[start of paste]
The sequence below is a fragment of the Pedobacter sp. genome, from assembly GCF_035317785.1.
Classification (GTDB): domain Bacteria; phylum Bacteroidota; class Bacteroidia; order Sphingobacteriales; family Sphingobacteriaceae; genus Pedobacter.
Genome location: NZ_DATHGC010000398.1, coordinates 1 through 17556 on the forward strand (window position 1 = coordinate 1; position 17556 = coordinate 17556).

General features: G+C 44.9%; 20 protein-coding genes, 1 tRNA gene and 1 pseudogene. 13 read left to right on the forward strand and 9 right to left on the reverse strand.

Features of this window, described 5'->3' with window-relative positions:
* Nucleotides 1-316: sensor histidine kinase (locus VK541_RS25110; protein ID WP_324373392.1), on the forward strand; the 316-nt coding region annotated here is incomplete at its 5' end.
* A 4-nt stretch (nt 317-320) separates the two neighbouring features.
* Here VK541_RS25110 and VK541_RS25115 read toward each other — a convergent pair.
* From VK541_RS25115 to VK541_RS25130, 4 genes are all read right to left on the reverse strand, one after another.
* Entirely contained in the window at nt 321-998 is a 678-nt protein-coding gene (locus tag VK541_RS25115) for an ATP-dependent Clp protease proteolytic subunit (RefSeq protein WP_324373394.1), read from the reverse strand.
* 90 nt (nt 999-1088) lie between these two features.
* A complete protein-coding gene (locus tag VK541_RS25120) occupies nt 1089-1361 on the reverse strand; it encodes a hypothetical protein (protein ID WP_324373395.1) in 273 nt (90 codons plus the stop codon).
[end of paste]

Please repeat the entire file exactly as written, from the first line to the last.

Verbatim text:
The sequence below is a fragment of the Pedobacter sp. genome, from assembly GCF_035317785.1.
Classification (GTDB): domain Bacteria; phylum Bacteroidota; class Bacteroidia; order Sphingobacteriales; family Sphingobacteriaceae; genus Pedobacter.
Genome location: NZ_DATHGC010000398.1, coordinates 1 through 17556 on the forward strand (window position 1 = coordinate 1; position 17556 = coordinate 17556).

General features: G+C 44.9%; 20 protein-coding genes, 1 tRNA gene and 1 pseudogene. 13 read left to right on the forward strand and 9 right to left on the reverse strand.

Features of this window, described 5'->3' with window-relative positions:
* Nucleotides 1-316: sensor histidine kinase (locus VK541_RS25110; protein ID WP_324373392.1), on the forward strand; the 316-nt coding region annotated here is incomplete at its 5' end.
* A 4-nt stretch (nt 317-320) separates the two neighbouring features.
* Here VK541_RS25110 and VK541_RS25115 read toward each other — a convergent pair.
* From VK541_RS25115 to VK541_RS25130, 4 genes are all read right to left on the reverse strand, one after another.
* Entirely contained in the window at nt 321-998 is a 678-nt protein-coding gene (locus tag VK541_RS25115) for an ATP-dependent Clp protease proteolytic subunit (RefSeq protein WP_324373394.1), read from the reverse strand.
* 90 nt (nt 999-1088) lie between these two features.
* A complete protein-coding gene (locus tag VK541_RS25120) occupies nt 1089-1361 on the reverse strand; it encodes a hypothetical protein (protein ID WP_324373395.1) in 273 nt (90 codons plus the stop codon).